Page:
A second experiment is conducted on swines. Erminio Trevisi, who is research fellow at theInstitute of Zootechnics at Università Cattolica del Sacro Cuore in Piacenza, explained that the interactions between diet and ageing are verified using animals as a model-system for man. More specifically, the researchers study the interactions between extracts and homogenates of natural substances (i.e. aloe), and the immune and metabolic adaptation of the host animal. The objective is therefore to verify if the introduction of a certain food component creates some advantages, in particular as far as the modulation of the inflammatory reaction is concerned.

The swine-model is also used to study the effect of sugars, which are more resistant to intestinal fermentation, stated Filippo Rossi – research fellow at the Institute of Food and Nutrition Sciences. This research aims at verifying whether introducing in the diet a kind of starch that is more resistant to digestion may have any advantage. This would especially contribute in preventing some diseases that are typical of ageing, such as diabetes, which is now increasing among youngsters as well.

"Thanks to new technologies", concluded prof. Ajmone Marsan, "the degree of in-depth analysis that it is now possible to achieve is very high: we could move onto the level of genes and proteins expression, so to understand in molecular terms what the effects of specific diet components on metabolism are". During the research experiments the microbe flora of the digesting system will also be studied in order to trace the complex relationships connecting diet, microorganisms and animals. In this field, the project features a collaboration with the mathematicians based in Brescia, who are experts in modeling complex systems.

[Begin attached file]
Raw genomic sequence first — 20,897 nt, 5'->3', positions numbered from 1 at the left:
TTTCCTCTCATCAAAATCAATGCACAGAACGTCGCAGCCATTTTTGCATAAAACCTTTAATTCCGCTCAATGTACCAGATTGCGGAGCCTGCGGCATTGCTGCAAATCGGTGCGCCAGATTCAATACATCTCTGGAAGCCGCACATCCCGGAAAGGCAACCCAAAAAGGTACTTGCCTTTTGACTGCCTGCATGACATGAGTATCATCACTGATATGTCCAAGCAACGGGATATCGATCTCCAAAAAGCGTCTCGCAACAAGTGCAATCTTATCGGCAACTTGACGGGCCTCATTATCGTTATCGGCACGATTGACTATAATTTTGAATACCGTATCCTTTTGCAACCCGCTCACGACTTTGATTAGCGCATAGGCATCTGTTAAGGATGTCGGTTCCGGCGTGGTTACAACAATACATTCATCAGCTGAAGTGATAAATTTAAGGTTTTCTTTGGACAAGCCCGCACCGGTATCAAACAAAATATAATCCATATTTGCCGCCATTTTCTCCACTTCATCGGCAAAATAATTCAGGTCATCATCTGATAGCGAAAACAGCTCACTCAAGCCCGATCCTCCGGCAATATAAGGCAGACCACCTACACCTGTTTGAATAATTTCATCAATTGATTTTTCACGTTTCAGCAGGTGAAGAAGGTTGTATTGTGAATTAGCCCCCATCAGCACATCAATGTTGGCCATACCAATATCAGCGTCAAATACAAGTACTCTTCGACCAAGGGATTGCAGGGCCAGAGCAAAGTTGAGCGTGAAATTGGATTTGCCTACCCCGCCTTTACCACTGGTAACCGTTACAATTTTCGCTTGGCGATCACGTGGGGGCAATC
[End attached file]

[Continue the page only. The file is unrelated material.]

The ultimate aim is ambitious, namely to build a model, which would be replicable and therefore that could be used to study different nutritional components. The objectives of the research also include the production of scientific publications able to lay the foundations of the development of dietary supplements that would be scientifically valid, improving not only the physical and psychical health, but also elderlies' active life.


Further information:

 

http://www.karger.com/Article/FullText/354403

http://advances.nutrition.org/content/4/6/587.long

http://www.ncbi.nlm.nih.gov/pmc/articles/PMC3546614/

http://journal.frontiersin.org/journal/10.3389/fmicb.2014.00494/full

 



RESEARCH UNIT


Ajmone Marsan Paolo Institute of Zootechnics (Piacenza) Full professor
Bomba Lorenzo Institute of Zootechnics (Piacenza) post-doctoral fellow
Callegari Marisa Institute of Microbiology (Piacenza/Cremona) research fellow
Giuberti Gianluca Institute of Food and Nutrition Sciences(Piacenza) post-doctoral fellow
Laurenti Patrizia Department of Public Health (Rome) Associate professor
Lucchini Franco Institute of Microbiology (Piacenza/Cremona) research fellow
Dilda Francesca Institute of Microbiology (Piacenza/Cremona) post-doctoral fellow
Lucini Luigi  Institute of Agricultural and Environmental Chemistry (Piacenza) research fellow
Minuti Andrea Institute of Zootechnics (Piacenza) post-doctoral fellow
Moro Daniele  Department of Agricultural Economics (Piacenza/Cremona) Associate professor
Paolini Maurizio Department of Mathematics and Physics Nicolò Tartaglia (Brescia) Full professor
Pasquarelli Franco  Department of Mathematics and Physics Nicolò Tartaglia (Brescia) research fellow
Patrone Vania  Institute of Microbiology (Piacenza/Cremona) post-doctoral fellow
Prandini Aldo   Institute of Food and Nutrition Sciences (Piacenza) Associate professor
Rossi Filippo  Institute of Food and Nutrition Sciences (Piacenza) research fellow
Sacchini Dario Institute of Bioethics (Rome) research fellow
Sckokai Paolo  Department of Agricultural Economics (Piacenza/Cremona) Associate professor
Tessera Daniele Department of Mathematics and Physics Nicolò Tartaglia (Brescia) Associate professor
Trevisi Erminio Institute of Zootechnics (Piacenza) research fellow